Secondly, with high res on a monitor, you can easily have 4 wondows open and not overlapping. When was the last time you needed (or even could) open 4 windows on a phone. ultra high res on a PC is WAY more usfull to anyone productive than the same res on a phone. Not all of beat off to our phone specs.

RE: Who in their right mind cares about this?
By Reclaimer77 on 8/21/2013 9:50:53 PM , Rating: 2
Uhhh I wasn't aware I was saying one is "more useful" than the other. Sure it would be great to have a monitor with super high resolution. It would also be crazy expensive.

And holding your phone at "chest height" is still far closer than your average desktop monitor distance. Are you really going to argue that? Come on, be serious. When I said "inches" I, obviously, didn't mean TWO!

Your hostility over this is comical kid.

RE: Who in their right mind cares about this?
By troysavary on 8/21/2013 10:12:11 PM , Rating: 2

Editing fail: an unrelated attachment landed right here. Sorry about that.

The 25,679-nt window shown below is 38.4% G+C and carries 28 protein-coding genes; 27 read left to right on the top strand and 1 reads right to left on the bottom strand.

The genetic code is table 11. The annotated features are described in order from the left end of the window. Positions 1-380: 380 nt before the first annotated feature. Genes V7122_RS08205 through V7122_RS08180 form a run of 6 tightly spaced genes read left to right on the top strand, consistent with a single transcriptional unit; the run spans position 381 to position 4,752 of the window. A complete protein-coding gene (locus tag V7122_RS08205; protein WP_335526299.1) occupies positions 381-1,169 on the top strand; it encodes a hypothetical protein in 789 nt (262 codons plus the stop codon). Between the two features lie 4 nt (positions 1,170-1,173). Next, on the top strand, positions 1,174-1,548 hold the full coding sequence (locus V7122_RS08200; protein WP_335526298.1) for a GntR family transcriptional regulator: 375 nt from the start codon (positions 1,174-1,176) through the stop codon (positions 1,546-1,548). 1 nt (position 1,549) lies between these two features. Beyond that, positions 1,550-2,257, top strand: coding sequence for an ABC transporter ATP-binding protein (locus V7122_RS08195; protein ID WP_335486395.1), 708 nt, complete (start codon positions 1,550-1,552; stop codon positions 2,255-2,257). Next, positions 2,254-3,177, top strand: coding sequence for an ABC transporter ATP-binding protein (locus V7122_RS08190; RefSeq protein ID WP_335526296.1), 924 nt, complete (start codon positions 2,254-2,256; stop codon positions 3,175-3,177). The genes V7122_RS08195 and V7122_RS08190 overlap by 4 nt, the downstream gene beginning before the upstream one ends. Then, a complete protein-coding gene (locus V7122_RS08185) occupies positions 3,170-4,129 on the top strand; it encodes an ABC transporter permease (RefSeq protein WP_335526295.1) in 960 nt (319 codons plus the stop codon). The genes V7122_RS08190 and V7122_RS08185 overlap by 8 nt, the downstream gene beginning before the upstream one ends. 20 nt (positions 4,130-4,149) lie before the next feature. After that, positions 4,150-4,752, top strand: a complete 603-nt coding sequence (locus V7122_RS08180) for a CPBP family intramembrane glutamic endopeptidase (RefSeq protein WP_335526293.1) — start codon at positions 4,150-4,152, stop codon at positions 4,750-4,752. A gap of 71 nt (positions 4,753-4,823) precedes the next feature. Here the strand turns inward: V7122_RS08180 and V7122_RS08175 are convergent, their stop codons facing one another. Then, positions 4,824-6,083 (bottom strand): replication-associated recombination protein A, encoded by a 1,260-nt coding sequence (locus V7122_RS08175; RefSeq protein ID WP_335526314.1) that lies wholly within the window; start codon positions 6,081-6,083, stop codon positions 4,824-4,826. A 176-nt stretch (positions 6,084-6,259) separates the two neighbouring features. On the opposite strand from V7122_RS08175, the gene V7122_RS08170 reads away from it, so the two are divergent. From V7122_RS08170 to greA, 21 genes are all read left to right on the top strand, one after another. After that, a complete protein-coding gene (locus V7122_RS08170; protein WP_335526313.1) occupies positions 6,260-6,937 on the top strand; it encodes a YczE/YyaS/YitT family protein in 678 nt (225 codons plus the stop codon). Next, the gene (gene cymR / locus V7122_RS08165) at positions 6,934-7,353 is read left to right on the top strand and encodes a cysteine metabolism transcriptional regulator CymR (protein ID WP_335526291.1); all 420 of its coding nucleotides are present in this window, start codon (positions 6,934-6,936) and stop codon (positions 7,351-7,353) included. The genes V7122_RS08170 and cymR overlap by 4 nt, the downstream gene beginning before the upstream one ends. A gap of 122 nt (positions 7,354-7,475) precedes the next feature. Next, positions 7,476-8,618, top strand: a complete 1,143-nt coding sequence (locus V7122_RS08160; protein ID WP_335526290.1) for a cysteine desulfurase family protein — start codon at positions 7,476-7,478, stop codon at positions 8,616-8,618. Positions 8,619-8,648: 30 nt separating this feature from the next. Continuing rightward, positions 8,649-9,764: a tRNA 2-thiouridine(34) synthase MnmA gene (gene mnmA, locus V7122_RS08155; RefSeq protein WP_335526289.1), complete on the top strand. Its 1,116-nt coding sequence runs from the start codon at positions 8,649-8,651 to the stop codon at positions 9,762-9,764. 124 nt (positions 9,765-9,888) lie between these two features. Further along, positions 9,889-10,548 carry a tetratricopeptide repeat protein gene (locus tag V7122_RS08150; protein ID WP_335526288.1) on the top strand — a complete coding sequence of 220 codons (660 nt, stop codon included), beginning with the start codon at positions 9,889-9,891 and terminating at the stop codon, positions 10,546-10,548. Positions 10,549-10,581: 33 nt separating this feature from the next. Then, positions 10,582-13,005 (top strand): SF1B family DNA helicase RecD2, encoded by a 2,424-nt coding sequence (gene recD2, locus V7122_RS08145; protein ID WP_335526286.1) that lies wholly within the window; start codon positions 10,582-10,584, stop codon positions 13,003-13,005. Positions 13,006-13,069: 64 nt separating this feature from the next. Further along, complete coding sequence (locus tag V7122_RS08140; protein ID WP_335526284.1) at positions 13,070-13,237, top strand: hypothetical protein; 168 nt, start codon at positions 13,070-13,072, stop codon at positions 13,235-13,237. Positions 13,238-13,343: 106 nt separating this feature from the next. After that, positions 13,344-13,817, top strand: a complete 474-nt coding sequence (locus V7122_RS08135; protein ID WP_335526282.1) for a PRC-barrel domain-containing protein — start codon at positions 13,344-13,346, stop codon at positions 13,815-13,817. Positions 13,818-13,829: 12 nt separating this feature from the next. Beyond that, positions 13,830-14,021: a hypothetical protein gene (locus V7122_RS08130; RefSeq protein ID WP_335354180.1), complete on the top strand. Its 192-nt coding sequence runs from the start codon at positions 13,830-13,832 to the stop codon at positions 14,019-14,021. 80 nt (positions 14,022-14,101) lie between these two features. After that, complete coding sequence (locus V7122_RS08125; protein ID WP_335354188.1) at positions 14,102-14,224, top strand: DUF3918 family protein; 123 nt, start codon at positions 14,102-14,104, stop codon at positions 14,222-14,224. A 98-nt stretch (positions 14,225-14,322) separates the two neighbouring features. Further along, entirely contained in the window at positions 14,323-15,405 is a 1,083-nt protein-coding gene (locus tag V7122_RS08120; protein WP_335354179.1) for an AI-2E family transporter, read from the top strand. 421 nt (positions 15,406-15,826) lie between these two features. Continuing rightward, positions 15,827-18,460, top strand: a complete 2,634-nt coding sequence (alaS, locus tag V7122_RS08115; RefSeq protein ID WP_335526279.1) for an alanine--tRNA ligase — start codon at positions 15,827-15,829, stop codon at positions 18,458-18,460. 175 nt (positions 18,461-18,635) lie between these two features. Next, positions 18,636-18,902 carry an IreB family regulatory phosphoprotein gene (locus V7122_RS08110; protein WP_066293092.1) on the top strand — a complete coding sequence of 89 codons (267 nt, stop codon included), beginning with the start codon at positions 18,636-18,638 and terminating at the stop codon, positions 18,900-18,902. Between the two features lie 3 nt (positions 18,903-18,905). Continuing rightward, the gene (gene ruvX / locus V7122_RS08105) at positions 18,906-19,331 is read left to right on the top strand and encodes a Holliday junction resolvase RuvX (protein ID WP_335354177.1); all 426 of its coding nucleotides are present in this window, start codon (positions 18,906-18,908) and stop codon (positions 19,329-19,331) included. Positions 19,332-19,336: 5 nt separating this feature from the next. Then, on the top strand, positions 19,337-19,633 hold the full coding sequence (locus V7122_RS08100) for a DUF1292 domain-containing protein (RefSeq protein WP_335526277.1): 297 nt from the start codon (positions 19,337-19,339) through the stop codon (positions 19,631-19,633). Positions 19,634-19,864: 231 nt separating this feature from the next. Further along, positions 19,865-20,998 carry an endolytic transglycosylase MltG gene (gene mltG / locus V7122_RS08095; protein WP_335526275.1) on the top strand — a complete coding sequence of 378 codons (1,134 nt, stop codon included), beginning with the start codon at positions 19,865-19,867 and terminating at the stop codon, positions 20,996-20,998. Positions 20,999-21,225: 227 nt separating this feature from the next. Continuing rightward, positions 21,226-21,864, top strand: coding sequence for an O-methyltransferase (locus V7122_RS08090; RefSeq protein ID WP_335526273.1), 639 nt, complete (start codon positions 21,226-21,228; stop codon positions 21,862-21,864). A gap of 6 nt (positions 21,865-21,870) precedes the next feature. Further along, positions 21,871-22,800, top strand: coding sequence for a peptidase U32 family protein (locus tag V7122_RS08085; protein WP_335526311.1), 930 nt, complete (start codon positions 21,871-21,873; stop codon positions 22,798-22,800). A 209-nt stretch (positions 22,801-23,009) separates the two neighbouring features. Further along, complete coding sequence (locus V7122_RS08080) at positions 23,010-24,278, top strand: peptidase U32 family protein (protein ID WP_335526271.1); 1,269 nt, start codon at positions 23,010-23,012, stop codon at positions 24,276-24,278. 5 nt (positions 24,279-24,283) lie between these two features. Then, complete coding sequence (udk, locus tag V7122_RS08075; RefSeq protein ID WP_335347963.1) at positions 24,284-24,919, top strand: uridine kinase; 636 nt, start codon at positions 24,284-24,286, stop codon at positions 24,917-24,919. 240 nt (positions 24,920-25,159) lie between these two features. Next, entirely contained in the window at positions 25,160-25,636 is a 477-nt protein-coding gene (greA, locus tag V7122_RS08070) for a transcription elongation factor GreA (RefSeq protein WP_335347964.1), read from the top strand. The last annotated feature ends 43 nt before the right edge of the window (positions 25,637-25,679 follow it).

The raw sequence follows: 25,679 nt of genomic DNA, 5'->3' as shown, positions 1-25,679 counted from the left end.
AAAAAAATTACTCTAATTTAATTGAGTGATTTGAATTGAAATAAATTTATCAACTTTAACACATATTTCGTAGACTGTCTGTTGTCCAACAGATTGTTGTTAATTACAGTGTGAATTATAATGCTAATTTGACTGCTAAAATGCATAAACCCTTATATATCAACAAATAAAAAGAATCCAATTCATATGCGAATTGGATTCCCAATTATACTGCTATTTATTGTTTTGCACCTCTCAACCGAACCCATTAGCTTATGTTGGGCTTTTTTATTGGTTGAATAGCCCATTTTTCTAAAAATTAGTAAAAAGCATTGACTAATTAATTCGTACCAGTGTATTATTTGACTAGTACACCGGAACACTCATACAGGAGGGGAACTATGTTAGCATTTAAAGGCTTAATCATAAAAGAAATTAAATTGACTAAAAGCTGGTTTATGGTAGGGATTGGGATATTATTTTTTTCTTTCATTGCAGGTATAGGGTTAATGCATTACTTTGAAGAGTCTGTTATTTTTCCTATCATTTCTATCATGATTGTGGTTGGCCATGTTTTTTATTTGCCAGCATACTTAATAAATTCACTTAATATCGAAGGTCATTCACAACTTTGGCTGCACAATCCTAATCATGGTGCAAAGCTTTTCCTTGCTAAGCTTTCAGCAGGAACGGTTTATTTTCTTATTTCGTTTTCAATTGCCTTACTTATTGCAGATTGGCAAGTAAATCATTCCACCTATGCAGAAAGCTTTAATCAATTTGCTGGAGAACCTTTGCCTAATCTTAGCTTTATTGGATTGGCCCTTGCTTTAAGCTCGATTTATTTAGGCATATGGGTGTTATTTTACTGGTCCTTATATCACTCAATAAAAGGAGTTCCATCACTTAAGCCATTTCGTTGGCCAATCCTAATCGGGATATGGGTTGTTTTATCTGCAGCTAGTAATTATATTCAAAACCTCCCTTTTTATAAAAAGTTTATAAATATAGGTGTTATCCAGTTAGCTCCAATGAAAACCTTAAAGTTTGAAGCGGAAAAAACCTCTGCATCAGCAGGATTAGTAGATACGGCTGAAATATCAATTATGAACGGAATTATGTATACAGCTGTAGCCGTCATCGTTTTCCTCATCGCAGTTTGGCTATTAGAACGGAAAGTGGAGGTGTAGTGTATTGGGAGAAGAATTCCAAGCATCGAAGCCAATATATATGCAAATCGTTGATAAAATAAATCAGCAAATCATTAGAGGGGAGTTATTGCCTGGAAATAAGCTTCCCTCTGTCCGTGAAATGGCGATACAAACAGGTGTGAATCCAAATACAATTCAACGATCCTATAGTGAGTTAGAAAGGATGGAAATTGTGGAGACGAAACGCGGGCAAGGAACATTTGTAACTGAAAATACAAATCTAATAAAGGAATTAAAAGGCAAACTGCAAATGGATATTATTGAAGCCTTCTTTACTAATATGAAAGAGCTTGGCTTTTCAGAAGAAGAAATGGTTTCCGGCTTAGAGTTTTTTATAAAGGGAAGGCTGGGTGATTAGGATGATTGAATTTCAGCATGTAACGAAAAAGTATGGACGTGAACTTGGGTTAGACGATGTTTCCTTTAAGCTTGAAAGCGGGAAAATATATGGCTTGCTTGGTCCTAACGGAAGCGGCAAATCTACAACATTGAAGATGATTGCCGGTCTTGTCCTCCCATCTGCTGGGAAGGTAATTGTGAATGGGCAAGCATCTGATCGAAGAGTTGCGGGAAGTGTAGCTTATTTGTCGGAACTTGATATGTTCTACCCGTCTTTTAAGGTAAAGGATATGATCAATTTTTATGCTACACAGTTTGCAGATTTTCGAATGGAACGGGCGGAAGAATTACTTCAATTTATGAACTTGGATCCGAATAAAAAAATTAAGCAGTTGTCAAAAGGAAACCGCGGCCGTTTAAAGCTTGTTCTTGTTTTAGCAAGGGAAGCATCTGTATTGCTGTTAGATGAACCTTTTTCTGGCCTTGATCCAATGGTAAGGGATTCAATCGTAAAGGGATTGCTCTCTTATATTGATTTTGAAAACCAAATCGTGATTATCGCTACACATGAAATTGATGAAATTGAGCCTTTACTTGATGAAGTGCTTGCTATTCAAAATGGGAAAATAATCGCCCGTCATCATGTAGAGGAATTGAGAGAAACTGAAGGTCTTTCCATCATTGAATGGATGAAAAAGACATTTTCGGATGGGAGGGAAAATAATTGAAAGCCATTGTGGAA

OK, you didn't say "more useful", you said "more benefit", but last time I checked, that meant pretty much the same thing. When someone says "inches", mist people would assume 2 or 3 inches, as opposed to chest height, which is more like 12 or so inches from the eyes, the same distance you said a monitor would be. Just because you obviously can't back up what you said and now want to backpedal doesn't mean you are any less wrong.

By retrospooty on 8/22/2013 3:00:59 PM , Rating: 2
Do you really need to nitpick over details like that? Obviously what was meant is that people hold their phones much closer to their eyes than their desktop monitors and therefore it requires a much higher DPI to have an equal quality image. That is very true.